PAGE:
Pvt. Alfred J. Byrd arrived at Chicago probably on Feb. 20 or 21, 1862 and was marched through the streets of Chicago to the Camp Douglas grounds (between modern-day 31st Street, 34th Street, and Indiana Avenue, Greenwood Avenue) after leaving his railroad car. He may have participated in the collective act of defiance documented for the Confederate prisoners as they were marched to the main entrance of Camp Douglas at 32nd and Ellis Avenue on the South Side of Chicago. As the Confederate POW's were marched towards a large Federal flag hanging over the street, their ranks parted and the disgruntled rebs passed on either side without passing under the "stars and stripes"
Pvt. Alfred J. Byrd next appears on a roll of POW's for Camp Douglas dated Aug. 1, 1862 and also on a Cash Account document for POW's by Col. James A. Mulligan of the 23rd Illinois Infantry; Alfred had $78.00 in his account at that time. Documents indicate that Pvt. Byrd was released from Camp Douglas on Sept. 5, 1862 and then sent to Vicksburg, Mississippi for formal exchange. The 50th Tennessee Infantry was then reorganized by Confederate authorities at Jackson, Mississippi on Sept. 23-24, 1862. According to his CSA service records, Pvt. Alfred J. Byrd then "absented himself without leave" on Oct. 26, 1862 and was declared to have "deserted at Coldwater, Mississippi on 28th of October, 1862". Perhaps he figured that he had done his share and / or that one dose of General Ulysses S. Grant was quite enough.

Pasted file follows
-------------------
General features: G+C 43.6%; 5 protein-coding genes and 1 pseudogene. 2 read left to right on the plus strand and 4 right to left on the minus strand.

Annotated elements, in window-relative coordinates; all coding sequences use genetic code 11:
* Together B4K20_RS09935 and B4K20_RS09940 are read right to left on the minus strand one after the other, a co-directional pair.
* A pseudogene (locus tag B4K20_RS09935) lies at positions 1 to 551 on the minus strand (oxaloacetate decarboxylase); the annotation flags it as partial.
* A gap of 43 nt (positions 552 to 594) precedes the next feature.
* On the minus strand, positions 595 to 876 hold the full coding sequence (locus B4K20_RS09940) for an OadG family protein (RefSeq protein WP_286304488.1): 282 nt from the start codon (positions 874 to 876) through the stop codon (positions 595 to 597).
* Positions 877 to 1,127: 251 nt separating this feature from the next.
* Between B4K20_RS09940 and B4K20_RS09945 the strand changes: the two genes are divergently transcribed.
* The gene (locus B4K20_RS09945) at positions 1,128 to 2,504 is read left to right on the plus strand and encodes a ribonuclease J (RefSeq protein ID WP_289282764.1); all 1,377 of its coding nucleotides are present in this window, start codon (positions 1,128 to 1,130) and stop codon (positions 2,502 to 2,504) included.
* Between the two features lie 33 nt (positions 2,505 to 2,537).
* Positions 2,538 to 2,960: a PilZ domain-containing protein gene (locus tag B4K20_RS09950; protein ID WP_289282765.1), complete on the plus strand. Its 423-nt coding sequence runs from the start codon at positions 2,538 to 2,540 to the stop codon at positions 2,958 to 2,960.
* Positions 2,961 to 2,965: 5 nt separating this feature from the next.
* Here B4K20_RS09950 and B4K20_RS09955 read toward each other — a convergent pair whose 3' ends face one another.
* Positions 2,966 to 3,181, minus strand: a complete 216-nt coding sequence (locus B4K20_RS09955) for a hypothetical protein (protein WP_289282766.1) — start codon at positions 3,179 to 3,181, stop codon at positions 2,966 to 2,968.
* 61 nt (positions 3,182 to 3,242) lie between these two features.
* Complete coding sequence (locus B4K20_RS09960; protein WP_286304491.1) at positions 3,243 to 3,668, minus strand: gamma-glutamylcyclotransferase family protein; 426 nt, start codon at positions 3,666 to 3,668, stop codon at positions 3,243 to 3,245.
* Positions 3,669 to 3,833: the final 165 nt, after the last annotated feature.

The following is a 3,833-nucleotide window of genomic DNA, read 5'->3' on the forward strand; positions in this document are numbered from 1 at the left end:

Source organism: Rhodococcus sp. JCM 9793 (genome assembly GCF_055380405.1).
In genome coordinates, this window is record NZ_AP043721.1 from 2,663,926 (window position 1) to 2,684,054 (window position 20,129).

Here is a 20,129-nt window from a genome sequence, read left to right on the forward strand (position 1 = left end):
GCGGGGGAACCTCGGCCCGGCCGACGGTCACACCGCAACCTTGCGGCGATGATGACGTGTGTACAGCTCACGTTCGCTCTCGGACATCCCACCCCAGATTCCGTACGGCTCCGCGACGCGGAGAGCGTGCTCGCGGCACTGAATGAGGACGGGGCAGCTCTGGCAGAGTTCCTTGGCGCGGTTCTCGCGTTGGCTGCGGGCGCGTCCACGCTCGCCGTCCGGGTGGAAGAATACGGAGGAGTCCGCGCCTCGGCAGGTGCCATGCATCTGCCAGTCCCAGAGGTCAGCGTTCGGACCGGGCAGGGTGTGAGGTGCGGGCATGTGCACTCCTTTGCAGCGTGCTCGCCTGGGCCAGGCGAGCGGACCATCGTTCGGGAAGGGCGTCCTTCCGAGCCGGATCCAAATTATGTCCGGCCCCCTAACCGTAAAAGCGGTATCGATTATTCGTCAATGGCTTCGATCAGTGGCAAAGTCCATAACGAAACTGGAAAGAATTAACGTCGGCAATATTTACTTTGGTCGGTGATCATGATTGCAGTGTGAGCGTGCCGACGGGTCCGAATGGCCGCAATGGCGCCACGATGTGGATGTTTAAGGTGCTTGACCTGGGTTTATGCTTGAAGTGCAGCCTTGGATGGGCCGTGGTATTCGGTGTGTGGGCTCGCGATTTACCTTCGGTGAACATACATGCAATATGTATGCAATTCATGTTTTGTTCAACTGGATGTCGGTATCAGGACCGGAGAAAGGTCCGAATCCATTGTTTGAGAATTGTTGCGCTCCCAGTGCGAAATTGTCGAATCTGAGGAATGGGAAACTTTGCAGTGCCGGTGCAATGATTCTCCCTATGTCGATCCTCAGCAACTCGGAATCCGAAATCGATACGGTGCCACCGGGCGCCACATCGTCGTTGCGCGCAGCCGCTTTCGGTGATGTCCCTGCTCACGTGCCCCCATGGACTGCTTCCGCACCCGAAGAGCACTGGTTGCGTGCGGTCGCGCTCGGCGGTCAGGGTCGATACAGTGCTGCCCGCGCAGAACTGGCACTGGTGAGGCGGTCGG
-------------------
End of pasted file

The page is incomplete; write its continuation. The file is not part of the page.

In 1876, perhaps influenced by his experiences at Fort Donelson and Camp Douglas, Pvt. Alfred J. Byrd gave his life to God and was ordained as a Baptist minister in 1877. He preached at Baptist churches in Stewart county. TN (Crocketts Creek, Nevil's Creek, Model, Mt. Sinai) and also in Kentucky (Pleasant Hill). Family history states that on those Sundays when Rev. Alfred J. Byrd preached on the opposite side of the Cumberland River from his home in Stewart County, he would go to a secluded area on the riverbank, disrobe, and swim across the Cumberland while holding his clothes dry above his head (!!!!!!). On the opposite bank, Rev. A.J. Byrd would dress, preach, collect his payment (usually a chicken or bag of potatoes) then swim back across the Cumberland River to home.
During the early 1900s, Rev. Alfred J. Byrd and his second wife, Mary Wiggins, moved to Granite, Oklahoma where he was the pastor at the First Baptist Church. His last ministry was at the Salse Creek Baptist Church in Granite. Rev. Alfred J. Byrd, formerly a Private in Co. F, 50th Tennessee Infantry, died sometime between 1900 - 1906 and is buried in Granite, Oklahoma.
by - Kenneth Elburn Byrd